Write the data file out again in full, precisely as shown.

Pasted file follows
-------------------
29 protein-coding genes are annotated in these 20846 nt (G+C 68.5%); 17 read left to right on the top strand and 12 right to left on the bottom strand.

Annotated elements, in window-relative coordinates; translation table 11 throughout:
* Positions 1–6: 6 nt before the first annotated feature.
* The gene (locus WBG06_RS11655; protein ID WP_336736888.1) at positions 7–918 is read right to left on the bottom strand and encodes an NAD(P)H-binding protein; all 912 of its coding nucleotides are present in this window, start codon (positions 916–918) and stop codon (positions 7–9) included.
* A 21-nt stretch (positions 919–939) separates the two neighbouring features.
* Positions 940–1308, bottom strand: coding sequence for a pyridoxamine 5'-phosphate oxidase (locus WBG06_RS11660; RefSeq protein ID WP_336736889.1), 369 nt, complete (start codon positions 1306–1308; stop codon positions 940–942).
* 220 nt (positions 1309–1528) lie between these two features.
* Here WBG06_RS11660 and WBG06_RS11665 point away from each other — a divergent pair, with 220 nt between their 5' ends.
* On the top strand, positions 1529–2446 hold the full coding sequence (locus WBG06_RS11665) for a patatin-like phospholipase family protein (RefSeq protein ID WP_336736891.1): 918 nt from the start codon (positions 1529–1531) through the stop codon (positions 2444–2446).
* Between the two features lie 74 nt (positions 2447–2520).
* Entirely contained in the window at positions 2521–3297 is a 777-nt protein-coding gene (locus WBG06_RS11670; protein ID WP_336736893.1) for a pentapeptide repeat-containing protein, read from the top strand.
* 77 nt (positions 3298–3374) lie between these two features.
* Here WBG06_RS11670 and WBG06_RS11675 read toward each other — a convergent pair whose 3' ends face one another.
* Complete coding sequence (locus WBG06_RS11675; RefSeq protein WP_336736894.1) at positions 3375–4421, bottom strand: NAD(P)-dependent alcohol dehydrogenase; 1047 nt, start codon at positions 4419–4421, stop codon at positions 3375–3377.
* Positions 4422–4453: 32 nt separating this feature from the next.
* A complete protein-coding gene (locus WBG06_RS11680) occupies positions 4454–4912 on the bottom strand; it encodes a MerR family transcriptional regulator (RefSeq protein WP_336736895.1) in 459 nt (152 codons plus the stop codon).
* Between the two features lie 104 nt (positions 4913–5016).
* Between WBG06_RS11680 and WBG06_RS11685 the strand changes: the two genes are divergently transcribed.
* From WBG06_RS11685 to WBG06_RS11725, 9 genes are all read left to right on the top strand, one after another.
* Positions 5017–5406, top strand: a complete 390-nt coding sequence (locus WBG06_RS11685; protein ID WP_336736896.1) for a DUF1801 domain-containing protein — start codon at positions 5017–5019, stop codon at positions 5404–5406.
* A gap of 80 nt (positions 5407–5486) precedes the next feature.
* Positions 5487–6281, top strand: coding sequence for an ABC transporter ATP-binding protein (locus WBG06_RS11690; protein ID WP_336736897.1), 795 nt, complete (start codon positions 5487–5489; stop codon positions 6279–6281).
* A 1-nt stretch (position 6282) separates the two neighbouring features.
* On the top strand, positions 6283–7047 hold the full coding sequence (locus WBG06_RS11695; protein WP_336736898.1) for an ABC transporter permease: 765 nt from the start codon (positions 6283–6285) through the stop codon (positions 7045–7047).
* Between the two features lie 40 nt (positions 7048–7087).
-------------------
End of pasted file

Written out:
29 protein-coding genes are annotated in these 20846 nt (G+C 68.5%); 17 read left to right on the top strand and 12 right to left on the bottom strand.

Annotated elements, in window-relative coordinates; translation table 11 throughout:
* Positions 1–6: 6 nt before the first annotated feature.
* The gene (locus WBG06_RS11655; protein ID WP_336736888.1) at positions 7–918 is read right to left on the bottom strand and encodes an NAD(P)H-binding protein; all 912 of its coding nucleotides are present in this window, start codon (positions 916–918) and stop codon (positions 7–9) included.
* A 21-nt stretch (positions 919–939) separates the two neighbouring features.
* Positions 940–1308, bottom strand: coding sequence for a pyridoxamine 5'-phosphate oxidase (locus WBG06_RS11660; RefSeq protein ID WP_336736889.1), 369 nt, complete (start codon positions 1306–1308; stop codon positions 940–942).
* 220 nt (positions 1309–1528) lie between these two features.
* Here WBG06_RS11660 and WBG06_RS11665 point away from each other — a divergent pair, with 220 nt between their 5' ends.
* On the top strand, positions 1529–2446 hold the full coding sequence (locus WBG06_RS11665) for a patatin-like phospholipase family protein (RefSeq protein ID WP_336736891.1): 918 nt from the start codon (positions 1529–1531) through the stop codon (positions 2444–2446).
* Between the two features lie 74 nt (positions 2447–2520).
* Entirely contained in the window at positions 2521–3297 is a 777-nt protein-coding gene (locus WBG06_RS11670; protein ID WP_336736893.1) for a pentapeptide repeat-containing protein, read from the top strand.
* 77 nt (positions 3298–3374) lie between these two features.
* Here WBG06_RS11670 and WBG06_RS11675 read toward each other — a convergent pair whose 3' ends face one another.
* Complete coding sequence (locus WBG06_RS11675; RefSeq protein WP_336736894.1) at positions 3375–4421, bottom strand: NAD(P)-dependent alcohol dehydrogenase; 1047 nt, start codon at positions 4419–4421, stop codon at positions 3375–3377.
* Positions 4422–4453: 32 nt separating this feature from the next.
* A complete protein-coding gene (locus WBG06_RS11680) occupies positions 4454–4912 on the bottom strand; it encodes a MerR family transcriptional regulator (RefSeq protein WP_336736895.1) in 459 nt (152 codons plus the stop codon).
* Between the two features lie 104 nt (positions 4913–5016).
* Between WBG06_RS11680 and WBG06_RS11685 the strand changes: the two genes are divergently transcribed.
* From WBG06_RS11685 to WBG06_RS11725, 9 genes are all read left to right on the top strand, one after another.
* Positions 5017–5406, top strand: a complete 390-nt coding sequence (locus WBG06_RS11685; protein ID WP_336736896.1) for a DUF1801 domain-containing protein — start codon at positions 5017–5019, stop codon at positions 5404–5406.
* A gap of 80 nt (positions 5407–5486) precedes the next feature.
* Positions 5487–6281, top strand: coding sequence for an ABC transporter ATP-binding protein (locus WBG06_RS11690; protein ID WP_336736897.1), 795 nt, complete (start codon positions 5487–5489; stop codon positions 6279–6281).
* A 1-nt stretch (position 6282) separates the two neighbouring features.
* On the top strand, positions 6283–7047 hold the full coding sequence (locus WBG06_RS11695; protein WP_336736898.1) for an ABC transporter permease: 765 nt from the start codon (positions 6283–6285) through the stop codon (positions 7045–7047).
* Between the two features lie 40 nt (positions 7048–7087).